I’ve read the Prologue; and I know your supposed to give a book twenty pages before you give up on it, but I’m just not there yet.  I’m going to keep reading, but it’s just so hard.  It’s so much easier, and, so far, more enjoyable to watch episodes of Dead Like Me instead.

I’ll go back to it.  I’ve got some hardcore reading withdrawals going on.  But I don’t know yet how I feel about this book.


There are a few things that I truly love and one of them is traveling.  I love traveling.  I absolutely love it.  I love getting on trains and buses and airplanes and going somewhere, anywhere; it doesn’t much matter where I am going, I love going there.  The time I took a bus to Worcester (ok, that trip sort of sucked, however it was still) was as exciting as the time I took an airplane to London.  Traveling is such a bizarre and wonderful reminder of how diverse and interesting people are.

Sure, humans are assholes.  I just read an article about how humans’ production of chemical pesticides are leading to the decline of the honeybee which is leading to the decline of the pollination of certain (many) plants that humans and other animals eat on a regular basis (and make money by producing) — we’re masochistic twerps.  But we’re infinitely interesting.

I was sitting in Dewey Square in the heart of Boston’s Financial District, where a Farmer’s Market sets up on Thursdays.  There I saw a variety (not a wide variety, but still) of people.  There were people who, like me, were coming from or going to South Station and other destinations, there were young and old professionals, white collar and working class, babies with their moms and nannies, dogs and children, and, my personal favorites, dirty, pierced, dreadlocked hippie musicians (hot) just trying to get to New Hampshire playing for tips next to the hipster with the skinny tie hawking caffeine from his Coffee Trike (The Coffee Trike, that’s right, and I’m on my way to Portland – don’t get me wrong, it’s equally hot, for oddly not that different reasons).  People never cease to amaze me (and bore me, but that’s a different topic).  And that’s why I love places like city parks and train stations and airplanes: it’s a great way to watch people in a vacuum.  They can’t escape your observation, and, let’s be honest, your scrutiny.  And, as mysterious as people try to be, they are never more so themselves as when they are in transit.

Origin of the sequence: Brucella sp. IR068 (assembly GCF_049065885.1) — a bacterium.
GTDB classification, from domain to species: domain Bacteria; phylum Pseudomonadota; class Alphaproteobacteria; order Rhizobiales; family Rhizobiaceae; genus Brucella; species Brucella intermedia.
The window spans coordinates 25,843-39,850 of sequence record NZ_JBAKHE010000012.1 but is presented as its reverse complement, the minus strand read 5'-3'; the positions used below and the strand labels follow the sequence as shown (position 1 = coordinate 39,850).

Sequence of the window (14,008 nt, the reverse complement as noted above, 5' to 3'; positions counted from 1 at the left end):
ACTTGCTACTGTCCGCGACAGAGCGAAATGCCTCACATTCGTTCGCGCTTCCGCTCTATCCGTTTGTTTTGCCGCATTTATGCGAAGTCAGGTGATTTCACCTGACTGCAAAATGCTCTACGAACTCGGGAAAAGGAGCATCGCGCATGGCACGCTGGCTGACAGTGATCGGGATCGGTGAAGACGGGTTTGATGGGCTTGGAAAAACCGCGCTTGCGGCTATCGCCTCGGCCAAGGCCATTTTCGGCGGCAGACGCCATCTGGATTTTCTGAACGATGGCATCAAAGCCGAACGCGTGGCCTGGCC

This morning I took a commuter train into Boston full of professionals on their way to their places of business and a handful of other travelers with further destinations.  Next I am going to take a bus to the airport where nearly everyone is departing the city for places not here.  That will be interesting and exciting to see what people choose to do while they await their next destination.

(And I now sound like I’ve been watching a little too much “Dead Like Me” — except I get to go too.)

I NEVER go out.

But yesterday I actually had plans to go up to my oldest friend’s place and watch James Bond movies and drink martinis.  Then, my very pregnant sister decided she was having Real Contractions.  I’m living with them at the moment and am “on call” to do stuff for her and watch their kid while they focus on birthing the new one.  I cancelled my plans and stuck around their place and made soup for dinner (I am not a soup person unless it’s chowder or chicken noodle or pureed — ok, maybe I do like soup, just not tomato-based soups).  And our older sister came over, ready to take care of the nephew with me and have a slumber party, but then it became very obvious that she wasn’t going to be birthing the baby that night.

She still hasn’t.  And I can’t help but be amused that I could have gotten sloppy drunk on martinis last night while viewing a Bond Marathon, but instead I made minestrone and danced around in my sister’s kitchen.

Haven’t gotten any writing done either, but that’s slightly neither here nor there.  What is prevalent is that it’s fucking cold in Boston at the moment and I actually sort of miss Tucson (no one should miss Tucson… unless, like me, there’s someone there worth missing or if you, also like me, prefer hot sun to clouds and freezing rain).